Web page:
Today I visited the Department of Motor Vehicles website in order to renew the registration on my motorcycle. At the end of one of the pages is the familiar box, where we certify that we’re not robots. I clicked on it – and then realized it’s not entirely true.
In reality, we’re not all that different from robots. In a sense, we’re elaborate machines.
This became apparent to me when I tried to do some shopping at a local grocery store. They were playing Christmas music.
No problem! Even though I’m Jewish, I’ll have no part in The War Against Christmas. Christmas is an important part of Western culture, and specifically American culture. If I don’t like it, there are other countries I can move to where Christmas isn’t such a big deal, and where I’d be spared the constant drone of Christmas carols at retail outlets. When Americans celebrate Christmas, and greet each other with “Merry Christmas” instead of “Happy Holidays,” I say, all the power to them!
And yet I was triggered. I literally had a bad mood attack, and felt an anger rising up in my bowels that was out of my control.
Years ago, I used to work in retail. From Black Friday until New Years, we would work long hours, sometimes 11 or 12 hours a day. At this particular store, the manager was a born-again Christian (or so it was said). He made sure that we were bombarded with Christmas carols for our entire shift – and not just any Christmas carols; he handpicked the most religious-oriented ones, the ones whose lyrics included “Christ Child,” and the like, numerous times.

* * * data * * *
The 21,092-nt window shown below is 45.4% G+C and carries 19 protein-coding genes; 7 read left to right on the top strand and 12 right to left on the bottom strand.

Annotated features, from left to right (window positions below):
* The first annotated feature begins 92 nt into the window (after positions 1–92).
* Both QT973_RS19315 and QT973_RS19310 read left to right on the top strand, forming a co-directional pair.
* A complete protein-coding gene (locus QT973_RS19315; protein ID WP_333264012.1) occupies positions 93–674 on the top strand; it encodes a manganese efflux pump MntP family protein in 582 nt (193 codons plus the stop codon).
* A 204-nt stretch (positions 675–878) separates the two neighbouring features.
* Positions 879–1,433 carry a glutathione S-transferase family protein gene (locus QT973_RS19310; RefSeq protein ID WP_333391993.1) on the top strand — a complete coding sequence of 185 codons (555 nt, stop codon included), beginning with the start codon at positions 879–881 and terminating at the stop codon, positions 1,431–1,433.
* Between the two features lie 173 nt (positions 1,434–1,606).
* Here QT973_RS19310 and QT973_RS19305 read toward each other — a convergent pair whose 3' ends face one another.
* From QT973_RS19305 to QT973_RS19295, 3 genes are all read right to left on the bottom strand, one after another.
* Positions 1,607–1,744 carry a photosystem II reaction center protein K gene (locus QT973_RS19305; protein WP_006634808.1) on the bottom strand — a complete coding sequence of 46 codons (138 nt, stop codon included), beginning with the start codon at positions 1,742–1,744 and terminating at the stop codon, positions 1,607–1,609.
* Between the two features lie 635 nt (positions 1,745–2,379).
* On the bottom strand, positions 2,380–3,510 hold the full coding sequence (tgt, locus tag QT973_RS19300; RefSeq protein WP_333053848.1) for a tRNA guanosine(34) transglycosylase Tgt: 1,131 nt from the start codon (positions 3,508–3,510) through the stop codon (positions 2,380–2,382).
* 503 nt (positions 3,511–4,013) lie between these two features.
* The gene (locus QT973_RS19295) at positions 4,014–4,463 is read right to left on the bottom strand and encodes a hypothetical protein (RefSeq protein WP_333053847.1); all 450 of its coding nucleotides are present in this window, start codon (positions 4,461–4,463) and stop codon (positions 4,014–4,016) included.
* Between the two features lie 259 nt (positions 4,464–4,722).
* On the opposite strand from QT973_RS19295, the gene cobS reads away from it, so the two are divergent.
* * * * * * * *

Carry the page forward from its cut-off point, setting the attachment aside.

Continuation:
These were hard times for me. As a borderline Aspie, noises and sounds have a big impact on me; I can’t tune out barking dogs, snoring or certain types of music. Over the course of those weeks, I couldn’t sleep, I felt tortured by the incessant carols assaulting my ears, it was raining non-stop and cold. I had nobody to talk to – and the music became a point of contention with my bosses. I got yelled at for wearing ear plugs.
Eventually, the holiday season ended, my work schedule went back to normal, I was prescribed Ambien to help me sleep – and I no longer had to endure the long days of constant Christmas carols.
But the trauma left its mark. The machinery of my psyche had been damaged. On a positive note, I can avoid these situations, so it’s not that big a deal.
It may not be true for all of us, but speaking for myself, the older I get the more I realize that I’m not that special. When it comes down to it, we’re products of our circumstances – not that different from robots.
On a positive note, here’s a photo from my recent vacation, driving a dune buggy while sick as a dog on a rainy day. What fun.